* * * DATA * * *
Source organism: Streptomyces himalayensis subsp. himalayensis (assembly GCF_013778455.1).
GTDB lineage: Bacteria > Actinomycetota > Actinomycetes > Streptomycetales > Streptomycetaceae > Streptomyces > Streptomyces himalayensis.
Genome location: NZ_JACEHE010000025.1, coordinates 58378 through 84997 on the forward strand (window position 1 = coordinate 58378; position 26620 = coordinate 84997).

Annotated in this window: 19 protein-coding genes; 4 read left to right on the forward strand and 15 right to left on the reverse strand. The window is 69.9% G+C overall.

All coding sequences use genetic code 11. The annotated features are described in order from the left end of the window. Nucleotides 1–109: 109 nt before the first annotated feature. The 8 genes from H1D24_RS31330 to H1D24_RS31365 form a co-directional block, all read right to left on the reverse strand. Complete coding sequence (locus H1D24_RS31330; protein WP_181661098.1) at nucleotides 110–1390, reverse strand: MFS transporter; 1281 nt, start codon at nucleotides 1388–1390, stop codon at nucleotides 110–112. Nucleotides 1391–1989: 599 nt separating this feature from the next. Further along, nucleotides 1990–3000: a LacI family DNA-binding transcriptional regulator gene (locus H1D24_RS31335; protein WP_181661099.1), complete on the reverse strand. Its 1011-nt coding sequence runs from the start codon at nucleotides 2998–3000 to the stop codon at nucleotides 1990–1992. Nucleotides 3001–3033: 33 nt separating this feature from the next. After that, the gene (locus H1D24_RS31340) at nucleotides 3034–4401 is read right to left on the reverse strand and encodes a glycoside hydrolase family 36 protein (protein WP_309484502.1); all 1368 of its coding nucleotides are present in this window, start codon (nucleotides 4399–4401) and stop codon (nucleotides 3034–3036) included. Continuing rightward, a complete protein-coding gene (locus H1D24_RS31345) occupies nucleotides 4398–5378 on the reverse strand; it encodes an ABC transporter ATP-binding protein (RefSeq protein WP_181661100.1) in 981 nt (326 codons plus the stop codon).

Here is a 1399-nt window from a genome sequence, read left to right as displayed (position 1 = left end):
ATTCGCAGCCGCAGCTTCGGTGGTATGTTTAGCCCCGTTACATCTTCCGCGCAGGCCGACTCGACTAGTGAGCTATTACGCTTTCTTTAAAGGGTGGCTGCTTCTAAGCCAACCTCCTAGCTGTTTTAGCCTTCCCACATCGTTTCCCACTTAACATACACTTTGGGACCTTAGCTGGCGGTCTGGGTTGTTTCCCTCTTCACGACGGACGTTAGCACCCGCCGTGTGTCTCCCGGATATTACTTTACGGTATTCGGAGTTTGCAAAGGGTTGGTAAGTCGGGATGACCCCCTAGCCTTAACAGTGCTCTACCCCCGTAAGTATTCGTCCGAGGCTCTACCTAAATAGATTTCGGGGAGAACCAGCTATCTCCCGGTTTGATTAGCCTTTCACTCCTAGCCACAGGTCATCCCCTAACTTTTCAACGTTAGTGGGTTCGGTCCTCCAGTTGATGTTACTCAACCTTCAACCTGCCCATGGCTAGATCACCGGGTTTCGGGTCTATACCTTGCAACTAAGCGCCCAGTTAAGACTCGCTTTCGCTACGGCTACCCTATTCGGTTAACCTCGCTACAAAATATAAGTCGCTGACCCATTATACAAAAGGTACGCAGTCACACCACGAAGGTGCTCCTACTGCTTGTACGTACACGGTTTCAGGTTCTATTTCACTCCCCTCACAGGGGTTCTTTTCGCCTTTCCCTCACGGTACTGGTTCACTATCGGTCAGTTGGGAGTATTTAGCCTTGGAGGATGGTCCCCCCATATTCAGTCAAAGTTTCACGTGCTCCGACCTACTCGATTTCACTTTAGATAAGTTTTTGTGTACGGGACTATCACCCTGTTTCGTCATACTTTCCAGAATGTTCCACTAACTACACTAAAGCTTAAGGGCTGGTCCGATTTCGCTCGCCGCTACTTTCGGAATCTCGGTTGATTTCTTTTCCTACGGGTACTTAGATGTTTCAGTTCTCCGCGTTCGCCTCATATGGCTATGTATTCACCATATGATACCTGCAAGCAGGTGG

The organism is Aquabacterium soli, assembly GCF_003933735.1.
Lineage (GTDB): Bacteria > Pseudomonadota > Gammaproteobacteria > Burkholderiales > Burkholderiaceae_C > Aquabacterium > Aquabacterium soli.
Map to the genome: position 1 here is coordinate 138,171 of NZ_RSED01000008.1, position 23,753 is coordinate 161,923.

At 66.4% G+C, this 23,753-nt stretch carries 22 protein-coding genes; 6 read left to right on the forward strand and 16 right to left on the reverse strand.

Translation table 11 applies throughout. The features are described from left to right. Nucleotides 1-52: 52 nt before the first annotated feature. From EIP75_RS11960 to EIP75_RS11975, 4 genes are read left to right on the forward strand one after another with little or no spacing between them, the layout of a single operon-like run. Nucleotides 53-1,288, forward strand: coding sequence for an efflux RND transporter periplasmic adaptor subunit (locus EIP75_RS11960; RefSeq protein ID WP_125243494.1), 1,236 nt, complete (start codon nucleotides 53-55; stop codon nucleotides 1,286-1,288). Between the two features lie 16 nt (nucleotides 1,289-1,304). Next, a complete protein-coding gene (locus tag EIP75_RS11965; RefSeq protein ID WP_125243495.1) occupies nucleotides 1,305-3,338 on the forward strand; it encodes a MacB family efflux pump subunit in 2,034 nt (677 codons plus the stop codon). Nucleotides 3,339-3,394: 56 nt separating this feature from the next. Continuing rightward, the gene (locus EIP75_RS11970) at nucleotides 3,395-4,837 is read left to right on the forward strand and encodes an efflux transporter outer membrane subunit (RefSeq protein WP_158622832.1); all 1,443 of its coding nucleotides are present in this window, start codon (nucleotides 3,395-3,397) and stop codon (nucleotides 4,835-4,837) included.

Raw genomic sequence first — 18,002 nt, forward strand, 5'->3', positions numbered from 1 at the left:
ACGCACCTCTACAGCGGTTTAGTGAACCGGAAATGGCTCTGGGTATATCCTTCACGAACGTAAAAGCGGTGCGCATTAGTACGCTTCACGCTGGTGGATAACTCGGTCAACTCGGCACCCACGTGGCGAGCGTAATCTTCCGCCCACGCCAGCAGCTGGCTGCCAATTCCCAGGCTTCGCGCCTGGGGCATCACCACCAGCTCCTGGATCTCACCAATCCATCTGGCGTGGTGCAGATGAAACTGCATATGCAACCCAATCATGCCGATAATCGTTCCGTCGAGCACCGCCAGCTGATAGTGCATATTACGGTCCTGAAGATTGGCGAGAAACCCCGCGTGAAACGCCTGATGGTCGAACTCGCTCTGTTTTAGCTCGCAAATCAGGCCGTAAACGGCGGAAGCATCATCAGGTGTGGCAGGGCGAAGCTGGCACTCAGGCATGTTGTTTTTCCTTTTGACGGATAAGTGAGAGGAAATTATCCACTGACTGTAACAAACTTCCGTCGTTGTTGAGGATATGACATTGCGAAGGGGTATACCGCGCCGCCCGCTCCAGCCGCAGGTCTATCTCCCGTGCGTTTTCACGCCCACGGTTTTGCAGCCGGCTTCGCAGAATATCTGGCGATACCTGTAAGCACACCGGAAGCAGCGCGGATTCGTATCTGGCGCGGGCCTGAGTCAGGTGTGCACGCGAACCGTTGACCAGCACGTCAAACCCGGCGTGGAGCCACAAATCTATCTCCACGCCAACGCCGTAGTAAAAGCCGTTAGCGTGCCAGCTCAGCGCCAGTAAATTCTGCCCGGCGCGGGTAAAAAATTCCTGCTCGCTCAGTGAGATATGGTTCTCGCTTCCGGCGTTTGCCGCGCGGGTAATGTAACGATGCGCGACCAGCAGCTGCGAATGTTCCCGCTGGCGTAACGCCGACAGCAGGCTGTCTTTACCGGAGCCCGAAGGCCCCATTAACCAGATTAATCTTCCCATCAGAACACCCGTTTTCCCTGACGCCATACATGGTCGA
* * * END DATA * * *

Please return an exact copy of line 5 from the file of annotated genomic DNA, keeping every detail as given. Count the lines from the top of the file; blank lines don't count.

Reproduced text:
All coding sequences use genetic code 11. The annotated features are described in order from the left end of the window. Nucleotides 1–109: 109 nt before the first annotated feature. The 8 genes from H1D24_RS31330 to H1D24_RS31365 form a co-directional block, all read right to left on the reverse strand. Complete coding sequence (locus H1D24_RS31330; protein WP_181661098.1) at nucleotides 110–1390, reverse strand: MFS transporter; 1281 nt, start codon at nucleotides 1388–1390, stop codon at nucleotides 110–112. Nucleotides 1391–1989: 599 nt separating this feature from the next. Further along, nucleotides 1990–3000: a LacI family DNA-binding transcriptional regulator gene (locus H1D24_RS31335; protein WP_181661099.1), complete on the reverse strand. Its 1011-nt coding sequence runs from the start codon at nucleotides 2998–3000 to the stop codon at nucleotides 1990–1992. Nucleotides 3001–3033: 33 nt separating this feature from the next. After that, the gene (locus H1D24_RS31340) at nucleotides 3034–4401 is read right to left on the reverse strand and encodes a glycoside hydrolase family 36 protein (protein WP_309484502.1); all 1368 of its coding nucleotides are present in this window, start codon (nucleotides 4399–4401) and stop codon (nucleotides 3034–3036) included. Continuing rightward, a complete protein-coding gene (locus H1D24_RS31345) occupies nucleotides 4398–5378 on the reverse strand; it encodes an ABC transporter ATP-binding protein (RefSeq protein WP_181661100.1) in 981 nt (326 codons plus the stop codon).